The benchmark indices fell on Friday, despite a 25-basis-point (bp) rate cut by the Reserve Bank of India (RBI), as market sentiment was dented after the central bank lowered its economic growth forecast.
The RBI reduced its gross domestic product (GDP) estimates for the current financial year from 6.9 per cent to 6.1 per cent. The Sensex ended Friday’s session 434 points, or 1.14 per cent, lower. The Nifty dropped 139 points, or 1.23 per cent, to close at 11,175. Both indices have declined about 3 per cent this week, the biggest weekly fall since May 10, amid turmoil in the financial sector.
The Sensex rose as much as 300 points before giving up gains to end the session in the red, after the policy announcement.
Banking stocks fell the most in the Sensex pack, with Kotak Mahindra Bank falling 3.32 per cent, ICICI Bank 3.17 per cent, and HDFC 2.80 per cent.
The 10-year bond yield rose 7 bps to 6.68 per cent on Friday, against 6.61 per cent on Thursday.
“The 25-bps cut was in line with market expectations. Given you have a big reduction in the GDP projections, the RBI could have done more. Markets are yet to work out whether the tax cut is enough to make the economy going. Globally, talks of recession and trade discussions will determine where the markets are headed,” said Andrew Holland, CEO of Avendus Capital Public Markets Alternate Strategies.
The RBI’s revised estimates come at a time when the GDP growth has fallen to a six-year low of 5 per cent, in the June quarter, due to a slowdown in consumption. The slowing economic growth has prompted the government to announce a slew of measures, including a cut in the corporation tax rates.
“With high-frequency data remaining weak, it’s fair to expect further markdowns on growth estimates,” said Rajeev Radhakrishnan, head (fixed income) and fund manager at SBI Mutual Fund.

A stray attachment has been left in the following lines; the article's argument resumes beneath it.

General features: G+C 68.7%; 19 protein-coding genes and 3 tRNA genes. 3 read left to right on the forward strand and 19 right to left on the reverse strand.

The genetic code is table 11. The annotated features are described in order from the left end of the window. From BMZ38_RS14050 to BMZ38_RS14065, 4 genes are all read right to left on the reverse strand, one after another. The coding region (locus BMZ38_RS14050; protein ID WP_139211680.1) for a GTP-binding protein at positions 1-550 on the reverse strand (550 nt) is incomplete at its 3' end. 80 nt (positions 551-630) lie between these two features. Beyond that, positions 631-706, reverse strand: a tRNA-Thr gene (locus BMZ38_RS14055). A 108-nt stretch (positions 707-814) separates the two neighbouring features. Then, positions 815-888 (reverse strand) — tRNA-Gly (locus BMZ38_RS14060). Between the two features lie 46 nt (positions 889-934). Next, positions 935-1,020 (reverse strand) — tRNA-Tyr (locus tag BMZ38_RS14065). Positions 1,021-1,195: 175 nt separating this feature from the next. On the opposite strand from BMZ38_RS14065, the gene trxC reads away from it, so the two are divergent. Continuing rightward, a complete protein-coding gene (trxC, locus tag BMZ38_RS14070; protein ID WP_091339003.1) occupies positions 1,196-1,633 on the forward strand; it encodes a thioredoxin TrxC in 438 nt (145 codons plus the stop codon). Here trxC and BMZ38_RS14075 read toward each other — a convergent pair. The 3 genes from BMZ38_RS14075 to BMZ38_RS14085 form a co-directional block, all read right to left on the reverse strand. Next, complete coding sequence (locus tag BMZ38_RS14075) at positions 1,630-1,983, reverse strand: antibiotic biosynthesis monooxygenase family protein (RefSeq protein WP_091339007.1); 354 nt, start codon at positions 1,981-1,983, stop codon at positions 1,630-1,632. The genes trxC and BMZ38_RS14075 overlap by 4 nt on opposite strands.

Market players said that given the large revision in growth outlook, the 25-bp reduction seems inadequate.
“The cumulative transmission of the 110-bp rate cuts, prior to today’s action, has been only around 29 bps on fresh bank loan rates. Overall, considering the stated policy priority to revive growth, policy actions need to address the issue of transmission both in the bond and loan markets,” said Radhakrishnan.
Vinod Nair, head (research) at Geojit Financial Services, said that though the government’s measures do have the potential to enhance consumption and spur investment, the lag in transmission of cumulative rate cuts is adding a layer of complexity in the recovery. Market players also expressed concerns that there will now be limited elbow room for the RBI to take monetary action.
The markets have been on a downward trajectory throughout the week, as fresh crisis in the financial sector has diminished the positive sentiment brought by the corporation tax cuts. Investors have been pulling out money on worries that bad loans might spike following the turmoil in key NBFCs and real estate entities.
Foreign portfolio investors sold shares worth Rs 683 crore, while domestic investors provided buying support to the tune of Rs 606 crore. Barring two, all 19 sectoral indices of the BSE ended the session with losses.
The decline was led by banking stocks that fell by 2.45 per cent, while auto and realty stocks fell 1.10 per cent and 1.15 per cent, respectively.
Stocks have been volatile since the start of the year, due to issues like rising instances of corporate default and sluggish earnings growth. Globally, the US-China trade tensions, coupled with fears of recession, have added to investors’ woes.